ElevationAscent: 565' 172 m
Descent: -566' -173 m
High: 4,685' 1,428 m
Low: 4,426' 1,349 m
GradeAvg Grade: 4% (2°)
Max Grade: 20% (11°)
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“Half beginner, half intermediate, all singletrack!”— David Mills
The north section terrain rolls nicely, without any super-long grinding uphills. That said, the descents are still fun, and there are plenty of twists and turns to keep you on your toes when the speed edges up. There are a few root steps to negotiate and a couple of bridges to cross, but nothing too tricky.
The south side is kinda flat, with elevation changes coming largely from dips into gullies instead of hill climbs. There are lots of roots, as the trail winds through mature stands of pine and spruce above the Jumpingpound creek.
This trail is great for the intermediate rider who wants to get out for a quick rip after work. At ~9km in length, it will take less than an hour if you're cleaning the climbs and not waiting for anyone.
This trail also suits beginners and children very well, what with the south half being fairly flat and reasonably wide. Starting at the east end and travelling west to do an out-and-back of the south side is a great way for a new-ish rider to experience "real" mountain biking with few consequences.
You can ride this loop clockwise or counter-clockwise, although most people ride it counter-clockwise.
From Pinetop, cross the gravel road and look for the trail sign and some singletrack heading up the hill. The trail climbs for a while, winding back and forth through the mixed forest. Keep an eye out for fresh cow patties! If you see one, you're going to see more. This first section rolls and twists as it climbs without getting too steep. A short descent will take you to an old barbed wire fence/gate. Past that, the trail makes a hard right and climbs up a little before leveling out and continuing on its way.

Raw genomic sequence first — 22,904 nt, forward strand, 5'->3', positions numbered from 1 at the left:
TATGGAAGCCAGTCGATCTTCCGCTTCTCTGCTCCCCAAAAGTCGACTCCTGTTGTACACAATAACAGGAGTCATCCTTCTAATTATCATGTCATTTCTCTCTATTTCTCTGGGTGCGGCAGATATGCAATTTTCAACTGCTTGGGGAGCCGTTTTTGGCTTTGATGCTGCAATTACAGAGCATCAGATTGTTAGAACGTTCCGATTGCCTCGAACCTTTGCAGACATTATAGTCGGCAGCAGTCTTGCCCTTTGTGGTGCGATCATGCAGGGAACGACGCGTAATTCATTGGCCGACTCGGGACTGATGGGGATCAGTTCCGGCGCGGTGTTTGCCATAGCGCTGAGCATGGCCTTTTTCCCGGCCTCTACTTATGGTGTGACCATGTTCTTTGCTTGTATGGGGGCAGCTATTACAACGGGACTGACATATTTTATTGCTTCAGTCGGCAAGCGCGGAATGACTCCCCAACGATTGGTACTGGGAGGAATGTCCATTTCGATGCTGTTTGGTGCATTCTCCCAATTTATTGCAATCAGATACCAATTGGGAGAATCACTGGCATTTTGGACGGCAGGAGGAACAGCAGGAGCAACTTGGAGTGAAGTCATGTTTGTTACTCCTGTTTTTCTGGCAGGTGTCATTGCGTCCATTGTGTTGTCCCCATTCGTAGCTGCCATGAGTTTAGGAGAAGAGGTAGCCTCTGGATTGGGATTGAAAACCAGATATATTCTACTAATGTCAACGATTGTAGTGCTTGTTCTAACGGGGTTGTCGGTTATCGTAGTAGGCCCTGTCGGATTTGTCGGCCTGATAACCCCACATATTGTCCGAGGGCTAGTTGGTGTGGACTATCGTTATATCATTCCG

The rest of the north side is similar, with punchy climbs followed by short descents. You'll pop in and out of the trees, with the best views coming at the crest of each climb. There are two bridges to cross, with interesting entrances/exits. Roots come in waves, with a few more showing up on the western half of the north section.
At around the 4km mark, you'll crest a hill that represents the last piece of significant climbing on the loop - it's all downhill from here! Okay, there are a few short rises along the way, but momentum and a few pedal strokes will be enough get you through. Pinning it down to the road and across to the south side will put you on the return leg.
The south side starts off on a flattish grassy area studded with trees. The trail snakes along the edge of the denser forest until you cross a gravel trail/road and dive into the woods. The trail is wider here than on the north side, and there are more large roots to navigate. Regardless, it's easy enough to thread your way through. There are a few spur trails off to the left which will lead to picnic areas or camping. Stay on the main trail and you won't get lost.
When you reach the gullies, remember to shift to an easier gear early, as the climb out can be a bit loose and they are a wee bit steep. There's also a set of stairs leading down into a gully. The spacing is a little off, and there's a hard left at the bottom, so use your best judgement. There are a couple of skinnies/bridges past this point, but nothing too hairy.
Keep your speed up over the last mile or so, and you can probably coast up at least a couple of small rises. This is a great time to see if you can drop your riding buddies, as sightlines are great and there are enough chicanes and roots to keep things interesting. Keep an eye out for the parking lot on the left - you're done!
Biked this trail?
We need help with the following missing trail information:
Family Friendly, ADA Accessible, Dogs Allowed, Features, Electic Mountain Bikes Allowed, History & Background
Land Manager: Alberta Parks